The New Yorker has published a profile of Kobe Bryant which, since I am not a subscriber to the magazine, I don’t have access to. However, Jamilah King at Colorblind.com has given us some interesting stuff:
Throughout his career, Bryant’s been talking about as an outsider, specifically when it comes to being the most famous in the world in a sport that’s overwhelmingly black. It’s given him a politically moderate stance on things, which was on display when McGrath brought up the subject of LeBron James posting a photo online of the Heat players dressed in hoodies in solidarity with Trayvon Martin.
I won’t react to something just because I’m supposed to, because I’m an African-American,” he said. “That argument doesn’t make any sense to me. So we want to advance as a society and a culture, but, say, if something happens to an African-American we immediately come to his defense? Yet you want to talk about how far we’ve progressed as a society? Well, we’ve progressed as a society, then don’t jump to somebody’s defense just because they’re African-American. You sit and you listen to the facts just like you would in any other situation, right? So I won’t assert myself.”
There are two reactions to Bryant’s statement that deserve our attention. The first reaction was the predictable and boring outrage for refusing to bow to the Trayvon Martin racial enlightenment litmus test. According to Newsone.com, Bryant responded in two ways. One was to mention via twitter that he did believe that Martin was a victim of injustice.
— Kobe Bryant (@kobebryant) March 27, 2014
So Bryant’s objection was to the premature way he believed others acted for racial reasons. There was no reason to attack him for having the alleged “wrong view” of Martin.
His second response was via Instagram.
Well played, Mr. Bryant!
The other reaction to Bryant was in the initial colorline.com story.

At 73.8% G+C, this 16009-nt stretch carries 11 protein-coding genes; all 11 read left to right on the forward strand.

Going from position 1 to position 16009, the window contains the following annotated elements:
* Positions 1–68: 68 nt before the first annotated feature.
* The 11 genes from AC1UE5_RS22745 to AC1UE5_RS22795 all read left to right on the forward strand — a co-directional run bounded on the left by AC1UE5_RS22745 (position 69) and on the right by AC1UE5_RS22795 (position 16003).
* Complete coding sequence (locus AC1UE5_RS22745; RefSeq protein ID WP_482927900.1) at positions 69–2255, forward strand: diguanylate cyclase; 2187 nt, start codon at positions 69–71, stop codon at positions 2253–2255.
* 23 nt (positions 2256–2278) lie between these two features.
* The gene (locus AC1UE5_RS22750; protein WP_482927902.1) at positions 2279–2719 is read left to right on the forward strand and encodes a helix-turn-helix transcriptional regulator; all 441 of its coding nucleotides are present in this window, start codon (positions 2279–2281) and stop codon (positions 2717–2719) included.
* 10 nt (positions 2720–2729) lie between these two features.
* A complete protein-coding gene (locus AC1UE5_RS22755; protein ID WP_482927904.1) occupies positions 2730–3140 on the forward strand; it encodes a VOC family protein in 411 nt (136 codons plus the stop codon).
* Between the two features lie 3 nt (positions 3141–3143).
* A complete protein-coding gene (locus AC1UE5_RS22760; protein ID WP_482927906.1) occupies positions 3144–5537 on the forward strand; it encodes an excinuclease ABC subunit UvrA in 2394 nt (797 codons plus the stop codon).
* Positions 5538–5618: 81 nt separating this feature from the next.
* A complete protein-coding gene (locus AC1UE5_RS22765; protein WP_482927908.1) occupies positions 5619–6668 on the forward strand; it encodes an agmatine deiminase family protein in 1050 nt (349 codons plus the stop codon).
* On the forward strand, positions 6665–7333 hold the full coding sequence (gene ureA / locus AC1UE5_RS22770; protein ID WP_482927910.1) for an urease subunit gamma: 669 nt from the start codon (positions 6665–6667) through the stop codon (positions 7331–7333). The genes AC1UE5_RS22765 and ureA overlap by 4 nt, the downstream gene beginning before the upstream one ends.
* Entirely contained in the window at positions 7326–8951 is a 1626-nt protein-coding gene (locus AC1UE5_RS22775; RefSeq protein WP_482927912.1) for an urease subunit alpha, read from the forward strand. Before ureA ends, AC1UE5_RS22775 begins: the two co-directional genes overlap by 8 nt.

The profile goes on to quote former NFL running back Jim Brown, who at one point said, “[Kobe] is somewhat confused about culture, because he was brought up in another country.” Bryant then defended himself on Twitter, writing, “A ‘Global’ African American is an inferior shade to ‘American’ African American?? #hmmm. that doesn’t sound very #Mandela or #DrKing sir.”
But Jamilah King is on Brown’s side. She writes a sentence that gets its point across even though it is literally nonsense:
What sets Bryant apart is his stingy insistence on clinging to a “post-racial” identity, this very old, conservative notion that black people should not be treated differently in this country — despite all of the evidence, like Martin’s death, that they are.
But no matter how much black people are treated differently, the fact remains that they should not be. King pretends she is offering a counter argument but it is devoid of logic. And since slavery ended because of the “old conservative notion that black people should not be treated differently in this country,” one might ask King whose side she is on.
And “stingy”? Or take Jim Brown’s claim that Bryant is “somewhat confused about culture.” No, Bryant is generous and he is liberated from cultural blindness. Perhaps precisely because Byant’s upbringing was international, exposing him to other cultures, he has grown up to be cosmopolitan. He strives to be, whether one agrees with him or not, a critical and independent thinker.
But that has no value to the racial grievance industry.